F. Scott Fitzgerald famously wrote, “The test of a first-rate intelligence is the ability to hold two opposed ideas in the mind at the same time, and still retain the ability to function.”
When opposing ideas clash, it’s tempting to believe that compromise is the answer. But that’s a mistake. High-performing individuals and organizations recognize there’s a big difference between compromise and cooperation. Compromise waters down your ideas, but cooperation makes your ideas better.
In an address to the nation, Joe Biden said, “I believe that is part of the mandate from the American people. They want us to COOPERATE.” Yet multiple news sources translated his call for cooperation into a mandate for compromise. To use these terms interchangeably is a recipe for failure.
Compromise means giving something up. This will erode trust over time, and it chips away at your best thinking. The result is mediocrity at best. Cooperation is a different ballgame. It’s about being open to the possibility of creating something bigger and better with someone who on the surface may look like an adversary.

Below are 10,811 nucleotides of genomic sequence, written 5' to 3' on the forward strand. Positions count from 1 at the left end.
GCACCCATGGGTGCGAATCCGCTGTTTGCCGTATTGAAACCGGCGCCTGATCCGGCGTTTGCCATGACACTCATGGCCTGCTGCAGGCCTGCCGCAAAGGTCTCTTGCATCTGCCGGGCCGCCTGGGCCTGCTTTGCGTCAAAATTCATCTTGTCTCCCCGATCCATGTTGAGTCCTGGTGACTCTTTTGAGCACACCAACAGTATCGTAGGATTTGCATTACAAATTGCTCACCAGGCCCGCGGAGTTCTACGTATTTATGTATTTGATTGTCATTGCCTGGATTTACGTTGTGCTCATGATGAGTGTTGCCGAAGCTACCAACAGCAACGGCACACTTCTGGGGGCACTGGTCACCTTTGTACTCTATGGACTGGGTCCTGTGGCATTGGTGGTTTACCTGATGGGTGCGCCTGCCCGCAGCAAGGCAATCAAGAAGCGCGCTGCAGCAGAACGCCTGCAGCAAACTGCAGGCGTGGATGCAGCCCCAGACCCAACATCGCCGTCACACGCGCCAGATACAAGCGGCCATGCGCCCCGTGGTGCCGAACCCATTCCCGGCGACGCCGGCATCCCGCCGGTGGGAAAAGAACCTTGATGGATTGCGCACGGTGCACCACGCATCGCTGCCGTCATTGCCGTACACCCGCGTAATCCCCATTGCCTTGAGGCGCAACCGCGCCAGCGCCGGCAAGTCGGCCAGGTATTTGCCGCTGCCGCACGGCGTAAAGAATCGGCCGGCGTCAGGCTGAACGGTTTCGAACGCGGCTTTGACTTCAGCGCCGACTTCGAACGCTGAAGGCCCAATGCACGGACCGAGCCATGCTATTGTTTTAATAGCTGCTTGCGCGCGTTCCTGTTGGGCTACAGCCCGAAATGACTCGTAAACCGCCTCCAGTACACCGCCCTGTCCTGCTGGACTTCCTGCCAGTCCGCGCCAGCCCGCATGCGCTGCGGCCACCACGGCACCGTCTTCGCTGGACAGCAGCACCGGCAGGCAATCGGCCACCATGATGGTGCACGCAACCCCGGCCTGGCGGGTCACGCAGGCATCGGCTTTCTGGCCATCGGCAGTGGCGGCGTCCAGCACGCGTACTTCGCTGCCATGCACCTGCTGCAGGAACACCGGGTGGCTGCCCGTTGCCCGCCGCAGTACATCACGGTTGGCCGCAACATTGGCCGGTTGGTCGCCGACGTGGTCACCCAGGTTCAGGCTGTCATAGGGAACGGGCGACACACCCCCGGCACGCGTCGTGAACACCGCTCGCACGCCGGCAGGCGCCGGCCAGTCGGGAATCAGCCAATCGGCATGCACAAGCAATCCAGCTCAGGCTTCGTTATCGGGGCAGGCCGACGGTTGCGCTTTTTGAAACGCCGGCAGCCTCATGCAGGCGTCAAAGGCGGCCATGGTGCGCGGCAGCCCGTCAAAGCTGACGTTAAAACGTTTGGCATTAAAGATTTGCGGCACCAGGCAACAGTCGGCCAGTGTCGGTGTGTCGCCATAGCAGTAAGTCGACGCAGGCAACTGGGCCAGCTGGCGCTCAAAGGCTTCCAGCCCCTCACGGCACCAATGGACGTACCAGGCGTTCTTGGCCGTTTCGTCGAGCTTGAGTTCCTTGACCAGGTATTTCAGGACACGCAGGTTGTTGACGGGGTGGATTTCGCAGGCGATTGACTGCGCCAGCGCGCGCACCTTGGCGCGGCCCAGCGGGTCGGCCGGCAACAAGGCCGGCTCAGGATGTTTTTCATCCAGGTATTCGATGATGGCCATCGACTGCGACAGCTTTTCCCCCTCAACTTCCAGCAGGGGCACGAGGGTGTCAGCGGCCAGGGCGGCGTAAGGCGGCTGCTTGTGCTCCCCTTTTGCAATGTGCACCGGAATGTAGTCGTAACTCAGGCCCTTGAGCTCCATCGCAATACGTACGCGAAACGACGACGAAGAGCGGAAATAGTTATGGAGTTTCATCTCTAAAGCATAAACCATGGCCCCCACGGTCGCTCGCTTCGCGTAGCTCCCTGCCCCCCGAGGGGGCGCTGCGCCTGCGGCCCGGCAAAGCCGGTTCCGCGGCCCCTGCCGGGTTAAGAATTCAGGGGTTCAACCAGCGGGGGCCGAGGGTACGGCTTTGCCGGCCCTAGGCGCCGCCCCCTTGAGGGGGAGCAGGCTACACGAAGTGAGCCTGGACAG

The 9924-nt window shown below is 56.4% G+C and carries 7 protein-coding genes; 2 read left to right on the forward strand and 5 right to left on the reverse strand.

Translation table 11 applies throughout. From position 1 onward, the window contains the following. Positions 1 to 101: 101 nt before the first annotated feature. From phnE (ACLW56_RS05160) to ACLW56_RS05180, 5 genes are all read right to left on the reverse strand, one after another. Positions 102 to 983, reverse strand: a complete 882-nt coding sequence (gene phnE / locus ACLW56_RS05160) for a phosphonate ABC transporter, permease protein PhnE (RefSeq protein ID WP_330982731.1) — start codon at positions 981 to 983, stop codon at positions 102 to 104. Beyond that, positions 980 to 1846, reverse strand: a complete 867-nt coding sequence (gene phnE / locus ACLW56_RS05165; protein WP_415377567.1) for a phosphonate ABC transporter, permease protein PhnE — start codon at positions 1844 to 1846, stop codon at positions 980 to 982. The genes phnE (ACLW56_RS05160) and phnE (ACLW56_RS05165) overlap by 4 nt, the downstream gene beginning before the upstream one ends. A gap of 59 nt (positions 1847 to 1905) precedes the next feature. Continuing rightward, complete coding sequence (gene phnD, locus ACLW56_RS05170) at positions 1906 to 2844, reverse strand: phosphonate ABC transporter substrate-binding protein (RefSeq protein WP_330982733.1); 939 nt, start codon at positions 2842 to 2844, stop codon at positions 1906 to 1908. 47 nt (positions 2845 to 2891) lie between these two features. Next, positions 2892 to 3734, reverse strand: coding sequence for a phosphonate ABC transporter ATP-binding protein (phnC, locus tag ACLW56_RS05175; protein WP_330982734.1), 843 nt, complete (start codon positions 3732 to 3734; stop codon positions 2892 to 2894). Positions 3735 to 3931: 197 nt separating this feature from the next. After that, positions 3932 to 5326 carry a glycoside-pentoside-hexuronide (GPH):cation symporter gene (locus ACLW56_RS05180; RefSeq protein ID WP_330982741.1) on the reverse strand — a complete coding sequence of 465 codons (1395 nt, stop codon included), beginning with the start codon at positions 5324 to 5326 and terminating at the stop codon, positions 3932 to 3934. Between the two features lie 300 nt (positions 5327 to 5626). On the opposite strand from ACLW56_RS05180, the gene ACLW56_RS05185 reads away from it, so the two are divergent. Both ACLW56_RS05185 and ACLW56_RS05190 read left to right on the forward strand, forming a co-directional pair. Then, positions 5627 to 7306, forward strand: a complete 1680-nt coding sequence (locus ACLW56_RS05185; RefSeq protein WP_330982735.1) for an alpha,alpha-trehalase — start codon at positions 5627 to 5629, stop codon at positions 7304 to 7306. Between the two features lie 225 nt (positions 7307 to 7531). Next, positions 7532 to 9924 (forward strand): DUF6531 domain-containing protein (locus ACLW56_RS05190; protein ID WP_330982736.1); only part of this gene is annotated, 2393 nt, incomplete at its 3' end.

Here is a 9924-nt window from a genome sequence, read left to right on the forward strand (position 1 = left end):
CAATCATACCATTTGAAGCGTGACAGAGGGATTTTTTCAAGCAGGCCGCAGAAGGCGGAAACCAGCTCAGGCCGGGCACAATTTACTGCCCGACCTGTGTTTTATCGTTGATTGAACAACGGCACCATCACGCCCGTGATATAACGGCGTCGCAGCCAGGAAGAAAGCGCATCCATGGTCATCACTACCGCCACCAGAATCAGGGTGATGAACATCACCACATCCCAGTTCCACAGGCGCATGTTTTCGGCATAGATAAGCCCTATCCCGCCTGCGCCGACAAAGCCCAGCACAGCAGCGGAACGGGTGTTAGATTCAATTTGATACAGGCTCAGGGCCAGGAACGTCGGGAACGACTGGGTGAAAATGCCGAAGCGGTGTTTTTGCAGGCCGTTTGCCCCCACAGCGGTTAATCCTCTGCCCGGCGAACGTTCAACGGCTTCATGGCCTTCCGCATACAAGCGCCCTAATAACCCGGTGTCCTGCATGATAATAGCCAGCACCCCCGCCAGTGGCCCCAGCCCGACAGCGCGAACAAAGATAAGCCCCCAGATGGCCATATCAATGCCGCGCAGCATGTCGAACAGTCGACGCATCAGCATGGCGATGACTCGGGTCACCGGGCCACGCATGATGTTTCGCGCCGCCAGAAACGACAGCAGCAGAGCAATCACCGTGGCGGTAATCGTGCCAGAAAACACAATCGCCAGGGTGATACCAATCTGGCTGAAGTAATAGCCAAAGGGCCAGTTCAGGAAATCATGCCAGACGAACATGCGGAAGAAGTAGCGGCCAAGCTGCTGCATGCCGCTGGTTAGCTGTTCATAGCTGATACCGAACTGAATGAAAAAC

As someone who has studied conflict for more than a decade, here’s what I know to be true: If you enter a negotiation assuming that you are going to have to compromise, you protect your flank. A compromise mindset puts you in a defensive posture and keeps you thinking small.
There are three techniques top performers use in high-stakes conversations to avoid the compromise trap and seek higher cooperation instead:
1. Loosen your grip on your solution.
Every night at Disney parks around the world, Tinker Bell kicks off the fireworks show by flying down to light the top of the castle. It’s a high-wire act (literally) that could potentially pit two of Disney’s key values – safety and show – against each other. If the safety team had its way, Tinker Bell would be standing on solid ground, waving a flashlight. The show team would probably love to send Tinker Bell flying miles above the park fueled by an invisible jet pack, holding a lit firework in her hand. Yet they don’t do either of these things. Instead of doubling down on rigid solutions, the safety and show teams collaborate.